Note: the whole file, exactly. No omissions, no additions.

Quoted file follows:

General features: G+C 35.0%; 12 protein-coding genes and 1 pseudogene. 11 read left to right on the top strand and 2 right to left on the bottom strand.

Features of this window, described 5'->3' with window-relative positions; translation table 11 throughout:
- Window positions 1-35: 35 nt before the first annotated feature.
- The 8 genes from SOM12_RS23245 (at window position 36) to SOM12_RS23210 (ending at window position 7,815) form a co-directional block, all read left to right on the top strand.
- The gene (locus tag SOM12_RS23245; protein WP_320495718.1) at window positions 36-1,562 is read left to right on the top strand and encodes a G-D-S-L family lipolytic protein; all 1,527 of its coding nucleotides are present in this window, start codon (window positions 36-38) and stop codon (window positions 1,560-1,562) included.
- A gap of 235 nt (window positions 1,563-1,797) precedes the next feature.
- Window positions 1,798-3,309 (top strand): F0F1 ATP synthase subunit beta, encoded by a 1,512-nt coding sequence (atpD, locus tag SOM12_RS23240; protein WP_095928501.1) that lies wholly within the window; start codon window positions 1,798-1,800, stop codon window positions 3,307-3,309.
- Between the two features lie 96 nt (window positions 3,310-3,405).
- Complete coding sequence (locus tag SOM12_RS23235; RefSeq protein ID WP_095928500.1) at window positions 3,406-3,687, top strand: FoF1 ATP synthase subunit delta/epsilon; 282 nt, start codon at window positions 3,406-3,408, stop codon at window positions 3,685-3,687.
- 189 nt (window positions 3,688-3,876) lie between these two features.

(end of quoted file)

General features: G+C 35.0%; 12 protein-coding genes and 1 pseudogene. 11 read left to right on the top strand and 2 right to left on the bottom strand.

Features of this window, described 5'->3' with window-relative positions; translation table 11 throughout:
- Window positions 1-35: 35 nt before the first annotated feature.
- The 8 genes from SOM12_RS23245 (at window position 36) to SOM12_RS23210 (ending at window position 7,815) form a co-directional block, all read left to right on the top strand.
- The gene (locus tag SOM12_RS23245; protein WP_320495718.1) at window positions 36-1,562 is read left to right on the top strand and encodes a G-D-S-L family lipolytic protein; all 1,527 of its coding nucleotides are present in this window, start codon (window positions 36-38) and stop codon (window positions 1,560-1,562) included.
- A gap of 235 nt (window positions 1,563-1,797) precedes the next feature.
- Window positions 1,798-3,309 (top strand): F0F1 ATP synthase subunit beta, encoded by a 1,512-nt coding sequence (atpD, locus tag SOM12_RS23240; protein WP_095928501.1) that lies wholly within the window; start codon window positions 1,798-1,800, stop codon window positions 3,307-3,309.
- Between the two features lie 96 nt (window positions 3,310-3,405).
- Complete coding sequence (locus tag SOM12_RS23235; RefSeq protein ID WP_095928500.1) at window positions 3,406-3,687, top strand: FoF1 ATP synthase subunit delta/epsilon; 282 nt, start codon at window positions 3,406-3,408, stop codon at window positions 3,685-3,687.
- 189 nt (window positions 3,688-3,876) lie between these two features.